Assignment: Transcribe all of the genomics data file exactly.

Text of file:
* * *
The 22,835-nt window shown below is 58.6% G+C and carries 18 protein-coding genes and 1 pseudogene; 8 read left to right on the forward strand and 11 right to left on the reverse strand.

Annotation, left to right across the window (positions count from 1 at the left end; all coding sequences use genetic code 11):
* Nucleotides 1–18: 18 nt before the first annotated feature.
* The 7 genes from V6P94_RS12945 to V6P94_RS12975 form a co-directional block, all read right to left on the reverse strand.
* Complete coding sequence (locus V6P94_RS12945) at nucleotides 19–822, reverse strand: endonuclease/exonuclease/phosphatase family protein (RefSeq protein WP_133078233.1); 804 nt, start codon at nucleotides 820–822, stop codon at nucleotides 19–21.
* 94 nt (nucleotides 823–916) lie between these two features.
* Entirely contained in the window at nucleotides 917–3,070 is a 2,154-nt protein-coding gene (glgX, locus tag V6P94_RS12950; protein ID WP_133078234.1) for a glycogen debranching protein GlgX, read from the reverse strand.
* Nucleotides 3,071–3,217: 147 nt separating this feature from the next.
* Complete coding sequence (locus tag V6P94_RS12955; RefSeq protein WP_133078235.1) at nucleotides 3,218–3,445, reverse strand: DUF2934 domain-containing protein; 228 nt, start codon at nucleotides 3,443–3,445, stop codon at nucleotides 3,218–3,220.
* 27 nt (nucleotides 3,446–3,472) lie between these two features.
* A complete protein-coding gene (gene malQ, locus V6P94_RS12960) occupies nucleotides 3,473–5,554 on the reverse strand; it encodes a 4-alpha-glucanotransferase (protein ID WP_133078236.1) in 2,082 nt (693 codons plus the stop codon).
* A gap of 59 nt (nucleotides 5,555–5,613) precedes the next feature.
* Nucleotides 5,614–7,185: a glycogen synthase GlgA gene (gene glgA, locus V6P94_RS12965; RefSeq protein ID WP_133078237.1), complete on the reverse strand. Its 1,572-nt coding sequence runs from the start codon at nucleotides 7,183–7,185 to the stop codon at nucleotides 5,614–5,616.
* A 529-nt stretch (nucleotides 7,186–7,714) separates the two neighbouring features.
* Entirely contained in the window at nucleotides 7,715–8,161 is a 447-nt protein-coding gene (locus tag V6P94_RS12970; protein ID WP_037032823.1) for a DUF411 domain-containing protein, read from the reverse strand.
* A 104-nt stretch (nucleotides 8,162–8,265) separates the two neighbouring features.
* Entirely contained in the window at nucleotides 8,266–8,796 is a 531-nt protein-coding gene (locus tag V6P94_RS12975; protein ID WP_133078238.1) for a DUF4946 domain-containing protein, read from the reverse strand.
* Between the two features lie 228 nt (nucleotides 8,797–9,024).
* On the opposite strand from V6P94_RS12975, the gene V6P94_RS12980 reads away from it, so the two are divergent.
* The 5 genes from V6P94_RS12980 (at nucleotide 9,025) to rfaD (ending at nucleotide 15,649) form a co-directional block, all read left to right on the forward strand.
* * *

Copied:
The 22,835-nt window shown below is 58.6% G+C and carries 18 protein-coding genes and 1 pseudogene; 8 read left to right on the forward strand and 11 right to left on the reverse strand.

Annotation, left to right across the window (positions count from 1 at the left end; all coding sequences use genetic code 11):
* Nucleotides 1–18: 18 nt before the first annotated feature.
* The 7 genes from V6P94_RS12945 to V6P94_RS12975 form a co-directional block, all read right to left on the reverse strand.
* Complete coding sequence (locus V6P94_RS12945) at nucleotides 19–822, reverse strand: endonuclease/exonuclease/phosphatase family protein (RefSeq protein WP_133078233.1); 804 nt, start codon at nucleotides 820–822, stop codon at nucleotides 19–21.
* 94 nt (nucleotides 823–916) lie between these two features.
* Entirely contained in the window at nucleotides 917–3,070 is a 2,154-nt protein-coding gene (glgX, locus tag V6P94_RS12950; protein ID WP_133078234.1) for a glycogen debranching protein GlgX, read from the reverse strand.
* Nucleotides 3,071–3,217: 147 nt separating this feature from the next.
* Complete coding sequence (locus tag V6P94_RS12955; RefSeq protein WP_133078235.1) at nucleotides 3,218–3,445, reverse strand: DUF2934 domain-containing protein; 228 nt, start codon at nucleotides 3,443–3,445, stop codon at nucleotides 3,218–3,220.
* 27 nt (nucleotides 3,446–3,472) lie between these two features.
* A complete protein-coding gene (gene malQ, locus V6P94_RS12960) occupies nucleotides 3,473–5,554 on the reverse strand; it encodes a 4-alpha-glucanotransferase (protein ID WP_133078236.1) in 2,082 nt (693 codons plus the stop codon).
* A gap of 59 nt (nucleotides 5,555–5,613) precedes the next feature.
* Nucleotides 5,614–7,185: a glycogen synthase GlgA gene (gene glgA, locus V6P94_RS12965; RefSeq protein ID WP_133078237.1), complete on the reverse strand. Its 1,572-nt coding sequence runs from the start codon at nucleotides 7,183–7,185 to the stop codon at nucleotides 5,614–5,616.
* A 529-nt stretch (nucleotides 7,186–7,714) separates the two neighbouring features.
* Entirely contained in the window at nucleotides 7,715–8,161 is a 447-nt protein-coding gene (locus tag V6P94_RS12970; protein ID WP_037032823.1) for a DUF411 domain-containing protein, read from the reverse strand.
* A 104-nt stretch (nucleotides 8,162–8,265) separates the two neighbouring features.
* Entirely contained in the window at nucleotides 8,266–8,796 is a 531-nt protein-coding gene (locus tag V6P94_RS12975; protein ID WP_133078238.1) for a DUF4946 domain-containing protein, read from the reverse strand.
* Between the two features lie 228 nt (nucleotides 8,797–9,024).
* On the opposite strand from V6P94_RS12975, the gene V6P94_RS12980 reads away from it, so the two are divergent.
* The 5 genes from V6P94_RS12980 (at nucleotide 9,025) to rfaD (ending at nucleotide 15,649) form a co-directional block, all read left to right on the forward strand.